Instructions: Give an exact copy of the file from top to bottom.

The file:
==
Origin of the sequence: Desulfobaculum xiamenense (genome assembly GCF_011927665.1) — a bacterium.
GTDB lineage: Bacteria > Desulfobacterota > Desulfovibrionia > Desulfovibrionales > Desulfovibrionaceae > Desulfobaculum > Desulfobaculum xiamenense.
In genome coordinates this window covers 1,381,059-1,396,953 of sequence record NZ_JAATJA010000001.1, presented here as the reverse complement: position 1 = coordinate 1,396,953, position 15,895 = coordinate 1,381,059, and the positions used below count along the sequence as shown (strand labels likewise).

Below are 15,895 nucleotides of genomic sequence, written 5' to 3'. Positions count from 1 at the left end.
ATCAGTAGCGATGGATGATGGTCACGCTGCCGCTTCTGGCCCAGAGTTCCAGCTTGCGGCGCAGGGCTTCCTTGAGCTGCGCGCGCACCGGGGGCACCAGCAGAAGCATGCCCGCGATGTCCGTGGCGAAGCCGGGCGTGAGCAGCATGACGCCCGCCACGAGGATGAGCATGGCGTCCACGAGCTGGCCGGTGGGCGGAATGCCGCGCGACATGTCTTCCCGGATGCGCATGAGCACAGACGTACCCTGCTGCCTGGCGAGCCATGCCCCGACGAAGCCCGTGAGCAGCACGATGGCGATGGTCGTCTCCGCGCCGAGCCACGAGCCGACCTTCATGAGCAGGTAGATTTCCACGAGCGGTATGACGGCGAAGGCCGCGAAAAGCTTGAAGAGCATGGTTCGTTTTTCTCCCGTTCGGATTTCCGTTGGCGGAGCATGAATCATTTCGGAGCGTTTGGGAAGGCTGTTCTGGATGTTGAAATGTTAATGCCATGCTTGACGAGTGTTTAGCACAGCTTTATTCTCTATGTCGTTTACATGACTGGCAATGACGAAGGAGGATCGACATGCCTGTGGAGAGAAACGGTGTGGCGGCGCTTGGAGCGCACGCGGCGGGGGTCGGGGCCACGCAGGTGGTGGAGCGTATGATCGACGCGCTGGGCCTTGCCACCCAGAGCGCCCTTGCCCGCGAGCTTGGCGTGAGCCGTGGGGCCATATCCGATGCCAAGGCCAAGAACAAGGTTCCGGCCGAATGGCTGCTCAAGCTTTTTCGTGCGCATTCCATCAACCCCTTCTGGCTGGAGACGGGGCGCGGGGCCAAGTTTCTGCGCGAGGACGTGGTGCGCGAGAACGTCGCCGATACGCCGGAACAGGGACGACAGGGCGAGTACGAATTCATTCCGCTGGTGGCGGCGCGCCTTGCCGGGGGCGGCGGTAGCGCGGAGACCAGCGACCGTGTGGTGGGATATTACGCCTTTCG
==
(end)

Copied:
Origin of the sequence: Desulfobaculum xiamenense (genome assembly GCF_011927665.1) — a bacterium.
GTDB lineage: Bacteria > Desulfobacterota > Desulfovibrionia > Desulfovibrionales > Desulfovibrionaceae > Desulfobaculum > Desulfobaculum xiamenense.
In genome coordinates this window covers 1,381,059-1,396,953 of sequence record NZ_JAATJA010000001.1, presented here as the reverse complement: position 1 = coordinate 1,396,953, position 15,895 = coordinate 1,381,059, and the positions used below count along the sequence as shown (strand labels likewise).

Below are 15,895 nucleotides of genomic sequence, written 5' to 3'. Positions count from 1 at the left end.
ATCAGTAGCGATGGATGATGGTCACGCTGCCGCTTCTGGCCCAGAGTTCCAGCTTGCGGCGCAGGGCTTCCTTGAGCTGCGCGCGCACCGGGGGCACCAGCAGAAGCATGCCCGCGATGTCCGTGGCGAAGCCGGGCGTGAGCAGCATGACGCCCGCCACGAGGATGAGCATGGCGTCCACGAGCTGGCCGGTGGGCGGAATGCCGCGCGACATGTCTTCCCGGATGCGCATGAGCACAGACGTACCCTGCTGCCTGGCGAGCCATGCCCCGACGAAGCCCGTGAGCAGCACGATGGCGATGGTCGTCTCCGCGCCGAGCCACGAGCCGACCTTCATGAGCAGGTAGATTTCCACGAGCGGTATGACGGCGAAGGCCGCGAAAAGCTTGAAGAGCATGGTTCGTTTTTCTCCCGTTCGGATTTCCGTTGGCGGAGCATGAATCATTTCGGAGCGTTTGGGAAGGCTGTTCTGGATGTTGAAATGTTAATGCCATGCTTGACGAGTGTTTAGCACAGCTTTATTCTCTATGTCGTTTACATGACTGGCAATGACGAAGGAGGATCGACATGCCTGTGGAGAGAAACGGTGTGGCGGCGCTTGGAGCGCACGCGGCGGGGGTCGGGGCCACGCAGGTGGTGGAGCGTATGATCGACGCGCTGGGCCTTGCCACCCAGAGCGCCCTTGCCCGCGAGCTTGGCGTGAGCCGTGGGGCCATATCCGATGCCAAGGCCAAGAACAAGGTTCCGGCCGAATGGCTGCTCAAGCTTTTTCGTGCGCATTCCATCAACCCCTTCTGGCTGGAGACGGGGCGCGGGGCCAAGTTTCTGCGCGAGGACGTGGTGCGCGAGAACGTCGCCGATACGCCGGAACAGGGACGACAGGGCGAGTACGAATTCATTCCGCTGGTGGCGGCGCGCCTTGCCGGGGGCGGCGGTAGCGCGGAGACCAGCGACCGTGTGGTGGGATATTACGCCTTTCG